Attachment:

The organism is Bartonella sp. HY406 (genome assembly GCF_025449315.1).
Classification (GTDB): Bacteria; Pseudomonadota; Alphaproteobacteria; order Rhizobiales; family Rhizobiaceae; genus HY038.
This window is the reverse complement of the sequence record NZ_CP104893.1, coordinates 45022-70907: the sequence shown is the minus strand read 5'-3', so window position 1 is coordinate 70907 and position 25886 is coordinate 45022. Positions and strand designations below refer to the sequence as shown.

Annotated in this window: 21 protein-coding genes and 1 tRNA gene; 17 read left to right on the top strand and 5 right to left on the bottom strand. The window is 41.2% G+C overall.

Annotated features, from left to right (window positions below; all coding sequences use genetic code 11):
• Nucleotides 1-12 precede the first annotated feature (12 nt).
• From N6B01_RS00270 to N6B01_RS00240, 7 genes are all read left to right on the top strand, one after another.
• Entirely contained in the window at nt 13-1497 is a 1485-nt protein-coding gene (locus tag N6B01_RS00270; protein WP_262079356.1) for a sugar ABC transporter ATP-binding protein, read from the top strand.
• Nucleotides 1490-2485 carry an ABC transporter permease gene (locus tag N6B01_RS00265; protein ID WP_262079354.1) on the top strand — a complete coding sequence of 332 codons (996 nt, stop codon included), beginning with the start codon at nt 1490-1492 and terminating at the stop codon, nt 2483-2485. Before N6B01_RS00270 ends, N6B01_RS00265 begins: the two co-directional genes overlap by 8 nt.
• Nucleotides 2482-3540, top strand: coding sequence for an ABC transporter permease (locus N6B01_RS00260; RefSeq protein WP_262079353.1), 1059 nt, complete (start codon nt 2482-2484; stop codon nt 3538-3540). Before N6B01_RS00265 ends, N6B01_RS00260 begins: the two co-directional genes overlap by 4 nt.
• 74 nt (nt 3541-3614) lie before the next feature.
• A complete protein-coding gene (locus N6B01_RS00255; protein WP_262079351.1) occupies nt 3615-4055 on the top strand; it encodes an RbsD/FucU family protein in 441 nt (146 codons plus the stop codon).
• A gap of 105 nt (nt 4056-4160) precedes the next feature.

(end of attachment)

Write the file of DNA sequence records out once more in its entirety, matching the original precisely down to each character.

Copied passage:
The organism is Bartonella sp. HY406 (genome assembly GCF_025449315.1).
Classification (GTDB): Bacteria; Pseudomonadota; Alphaproteobacteria; order Rhizobiales; family Rhizobiaceae; genus HY038.
This window is the reverse complement of the sequence record NZ_CP104893.1, coordinates 45022-70907: the sequence shown is the minus strand read 5'-3', so window position 1 is coordinate 70907 and position 25886 is coordinate 45022. Positions and strand designations below refer to the sequence as shown.

Annotated in this window: 21 protein-coding genes and 1 tRNA gene; 17 read left to right on the top strand and 5 right to left on the bottom strand. The window is 41.2% G+C overall.

Annotated features, from left to right (window positions below; all coding sequences use genetic code 11):
• Nucleotides 1-12 precede the first annotated feature (12 nt).
• From N6B01_RS00270 to N6B01_RS00240, 7 genes are all read left to right on the top strand, one after another.
• Entirely contained in the window at nt 13-1497 is a 1485-nt protein-coding gene (locus tag N6B01_RS00270; protein WP_262079356.1) for a sugar ABC transporter ATP-binding protein, read from the top strand.
• Nucleotides 1490-2485 carry an ABC transporter permease gene (locus tag N6B01_RS00265; protein ID WP_262079354.1) on the top strand — a complete coding sequence of 332 codons (996 nt, stop codon included), beginning with the start codon at nt 1490-1492 and terminating at the stop codon, nt 2483-2485. Before N6B01_RS00270 ends, N6B01_RS00265 begins: the two co-directional genes overlap by 8 nt.
• Nucleotides 2482-3540, top strand: coding sequence for an ABC transporter permease (locus N6B01_RS00260; RefSeq protein WP_262079353.1), 1059 nt, complete (start codon nt 2482-2484; stop codon nt 3538-3540). Before N6B01_RS00265 ends, N6B01_RS00260 begins: the two co-directional genes overlap by 4 nt.
• 74 nt (nt 3541-3614) lie before the next feature.
• A complete protein-coding gene (locus N6B01_RS00255; protein WP_262079351.1) occupies nt 3615-4055 on the top strand; it encodes an RbsD/FucU family protein in 441 nt (146 codons plus the stop codon).
• A gap of 105 nt (nt 4056-4160) precedes the next feature.